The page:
Profile in Leadership: Krista Ritacco


From the White House to Wheels on the Bus

Most people have a dream job, but few are afforded the opportunity to achieve their top two dream jobs. Krista Ritacco is one of these rare people.

Motivated by the desire to change the world for the better, Krista, fresh out of college, got in her car in California and drove across country to Washington, DC looking for a career in politics.

Without a place to live or work, thousands of miles away from her family, Krista embarked on a journey that would take her from being a Congressional Intern to Director of the White House Counselor’s Office and eventually Deputy Assistant Secretary at the U.S. Department of Education.

She had wanted to help shape American policy from the inside out, but that’s a pretty competitive arena when you are dealing with some of the most ambitious people on the planet.

Eventually, Krista enjoyed a prime position in the White House, the center of American power. She served a variety of positions over the course of her six years in President George W. Bush’s Administration, eventually rising to become one of the top aides to Karen Hughes, Counselor and trusted advisor to the President and later Undersecretary of State for Public Diplomacy and Public Affairs.

Just 29 years old, with an office in the West Wing, her future was as bright as anyone’s in the Beltway. She had worked her entire life to get there, and her future was limitless.

“I had always wanted to work in the White House,” she says. “It was a dream come true.”

But despite her professional success, there was still something missing in her life.

Perspective from Tragedy

Krista was in the West Wing of the White House, steps away from the Oval Office, on the morning of September 11, 2001, and was hastily evacuated along with the rest of the staff. Like many Americans, she felt moved to reconsider her life and her priorities within. That’s when her journey towards motherhood began.

“It was on 9/11 that I realized that life is too short,” she says. “I had postponed having kids, but it was on that fateful day I knew that I didn’t want to postpone it any longer. Little did I know that it was just the beginning of a long, five year odyssey of medical treatments before God finally blessed us with our first child. ”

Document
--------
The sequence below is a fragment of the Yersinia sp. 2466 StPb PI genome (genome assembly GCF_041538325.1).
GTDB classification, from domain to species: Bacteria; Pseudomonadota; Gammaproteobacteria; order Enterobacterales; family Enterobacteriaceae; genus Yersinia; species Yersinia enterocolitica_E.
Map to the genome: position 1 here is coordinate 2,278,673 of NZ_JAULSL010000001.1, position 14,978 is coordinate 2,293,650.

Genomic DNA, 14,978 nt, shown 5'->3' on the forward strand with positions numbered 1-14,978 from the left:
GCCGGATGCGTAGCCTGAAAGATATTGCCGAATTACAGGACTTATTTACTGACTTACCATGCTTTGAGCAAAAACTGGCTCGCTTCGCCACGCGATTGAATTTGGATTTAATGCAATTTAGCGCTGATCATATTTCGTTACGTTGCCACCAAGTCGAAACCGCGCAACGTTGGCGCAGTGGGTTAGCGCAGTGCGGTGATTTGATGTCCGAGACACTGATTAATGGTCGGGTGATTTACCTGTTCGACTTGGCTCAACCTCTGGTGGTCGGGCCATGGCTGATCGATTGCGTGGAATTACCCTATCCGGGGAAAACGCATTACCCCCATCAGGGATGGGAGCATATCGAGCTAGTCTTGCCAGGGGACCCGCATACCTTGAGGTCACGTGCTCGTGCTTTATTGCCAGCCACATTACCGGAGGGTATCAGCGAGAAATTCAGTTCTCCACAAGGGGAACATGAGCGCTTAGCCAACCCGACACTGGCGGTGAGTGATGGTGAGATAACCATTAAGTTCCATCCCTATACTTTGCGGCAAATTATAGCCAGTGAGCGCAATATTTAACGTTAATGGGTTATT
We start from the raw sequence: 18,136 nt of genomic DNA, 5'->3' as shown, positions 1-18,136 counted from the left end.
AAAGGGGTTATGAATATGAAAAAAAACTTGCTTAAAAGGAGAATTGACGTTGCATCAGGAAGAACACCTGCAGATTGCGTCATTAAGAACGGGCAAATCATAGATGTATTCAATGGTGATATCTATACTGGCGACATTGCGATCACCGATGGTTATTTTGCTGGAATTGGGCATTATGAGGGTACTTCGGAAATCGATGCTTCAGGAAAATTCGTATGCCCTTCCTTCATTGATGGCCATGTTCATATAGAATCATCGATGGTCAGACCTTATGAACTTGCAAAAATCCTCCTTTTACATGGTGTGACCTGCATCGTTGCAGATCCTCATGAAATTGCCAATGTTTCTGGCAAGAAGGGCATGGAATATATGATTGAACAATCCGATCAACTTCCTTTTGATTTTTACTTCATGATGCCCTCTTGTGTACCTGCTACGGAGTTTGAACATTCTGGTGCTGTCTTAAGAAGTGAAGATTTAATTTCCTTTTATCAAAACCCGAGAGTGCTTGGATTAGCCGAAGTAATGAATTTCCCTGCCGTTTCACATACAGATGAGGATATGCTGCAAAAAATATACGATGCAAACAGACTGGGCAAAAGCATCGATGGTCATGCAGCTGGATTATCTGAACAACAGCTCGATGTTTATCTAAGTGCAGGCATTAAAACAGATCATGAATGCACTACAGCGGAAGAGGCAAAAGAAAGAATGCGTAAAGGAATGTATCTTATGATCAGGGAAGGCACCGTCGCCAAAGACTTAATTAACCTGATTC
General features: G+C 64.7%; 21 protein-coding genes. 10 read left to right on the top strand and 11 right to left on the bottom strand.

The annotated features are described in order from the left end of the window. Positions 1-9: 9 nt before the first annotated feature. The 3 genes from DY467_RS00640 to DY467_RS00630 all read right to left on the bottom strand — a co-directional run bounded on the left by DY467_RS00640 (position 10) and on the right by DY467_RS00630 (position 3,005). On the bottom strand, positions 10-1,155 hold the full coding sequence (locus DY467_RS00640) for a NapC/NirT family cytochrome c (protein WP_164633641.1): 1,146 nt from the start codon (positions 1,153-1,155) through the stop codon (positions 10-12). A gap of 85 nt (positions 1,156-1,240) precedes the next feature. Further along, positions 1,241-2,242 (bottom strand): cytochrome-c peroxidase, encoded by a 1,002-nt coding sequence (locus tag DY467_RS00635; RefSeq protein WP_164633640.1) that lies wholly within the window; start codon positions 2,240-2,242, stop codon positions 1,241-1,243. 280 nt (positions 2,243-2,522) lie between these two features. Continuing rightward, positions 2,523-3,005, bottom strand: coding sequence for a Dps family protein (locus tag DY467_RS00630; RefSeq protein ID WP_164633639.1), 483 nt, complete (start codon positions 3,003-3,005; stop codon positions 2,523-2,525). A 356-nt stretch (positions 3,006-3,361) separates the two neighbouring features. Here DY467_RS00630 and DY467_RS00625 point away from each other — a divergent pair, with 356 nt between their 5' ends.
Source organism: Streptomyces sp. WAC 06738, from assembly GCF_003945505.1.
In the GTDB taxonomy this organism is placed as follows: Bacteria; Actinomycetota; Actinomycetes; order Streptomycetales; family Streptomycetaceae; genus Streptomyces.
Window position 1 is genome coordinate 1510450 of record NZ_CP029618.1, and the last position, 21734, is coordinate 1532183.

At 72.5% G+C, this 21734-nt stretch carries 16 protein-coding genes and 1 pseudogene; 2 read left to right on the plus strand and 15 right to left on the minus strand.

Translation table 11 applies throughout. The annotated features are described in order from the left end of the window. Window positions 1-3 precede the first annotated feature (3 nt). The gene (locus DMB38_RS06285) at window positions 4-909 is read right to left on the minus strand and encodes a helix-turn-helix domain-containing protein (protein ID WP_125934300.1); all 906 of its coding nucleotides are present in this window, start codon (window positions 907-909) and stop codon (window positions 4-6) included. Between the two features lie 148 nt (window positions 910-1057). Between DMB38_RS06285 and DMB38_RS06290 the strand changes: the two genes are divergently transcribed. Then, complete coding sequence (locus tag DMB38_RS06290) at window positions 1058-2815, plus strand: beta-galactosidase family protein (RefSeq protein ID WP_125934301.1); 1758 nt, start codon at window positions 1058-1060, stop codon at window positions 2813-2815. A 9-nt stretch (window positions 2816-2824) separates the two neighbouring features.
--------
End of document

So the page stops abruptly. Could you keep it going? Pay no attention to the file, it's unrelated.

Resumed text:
“While I loved my government career and serving the American people, once I became a mother, for me, I had achieved my other dream job. One that has provided even more excitement and discovery than I had experienced in politics.”

Plus, Krista now had the best job title of all – “Mom.”

After having risen to incredible heights at such a young age, Krista was willing to leave it all behind, cold turkey, to devote her efforts to the most important job of all: being a mother. Her relationship with Hughes helped her realize she was making the right decision.

“Everyone in DC is so career-oriented, it’s like a giant hamster wheel. Then there’s Karen, who would send people home early so they could watch their kids’ soccer games.”

Hughes herself would later resign from Bush’s Administration to spend more time as a mother.

Life on the Slower Side of the Beltway

Krista is still a happy stay at home mom to her two boys, and has no regrets.

“My baby was napping, and I heard Marine One (the presidential helicopter) thundering overhead, and my first thought was, ‘How inconsiderate! Don’t they know my baby is napping!’”

“That’s when I knew I had changed.”

These days she spends her time like most other stay at home moms: getting the kids ready in the morning, helping with homework, volunteering at her kids’ school, making sure everyone is at the right practice. To the outsider, it seems like the opposite of the chaos and intensity of working in the West Wing. As every mother understands though, the home has its own insanity and pressures (not to mention its own little dictators.)

Outside of rearing her young family, she’s still making a positive impact on those around her. She’s been able to get involved with a number of non-profits, including the Lombardi Cancer Center at Georgetown University, Chautauqua Women’s Club and her church. Mostly though, she’s content to soak in each day with her husband and boys, and leave the hubbub and rat race to everyone else in DC.

Every once in a while she gets an itch though, but it doesn’t take her long to move on.

“I’ll never say never to going back,” she says. “It’s like high school, though. It’s great when you’re in it, but you can’t go back years later.”

Familiar with American Mothers during her time in the White House, Krista was honored as the 2013 Young Mother of the Year for Washington DC. She’s also joined our board as the director of public relations, and we couldn’t be more thrilled to have her.

“American Mothers is a unique group, with moms of all types coming together to celebrate the one thing we all have in common: motherhood. It’s amazing to be able to celebrate mothers on a national level.”

You don’t have to be a former political high roller to be a great mother, and you definitely don’t have to be one to join American Mothers. Click here to learn more about how you help celebrate motherhood, and connect with other moms in your area.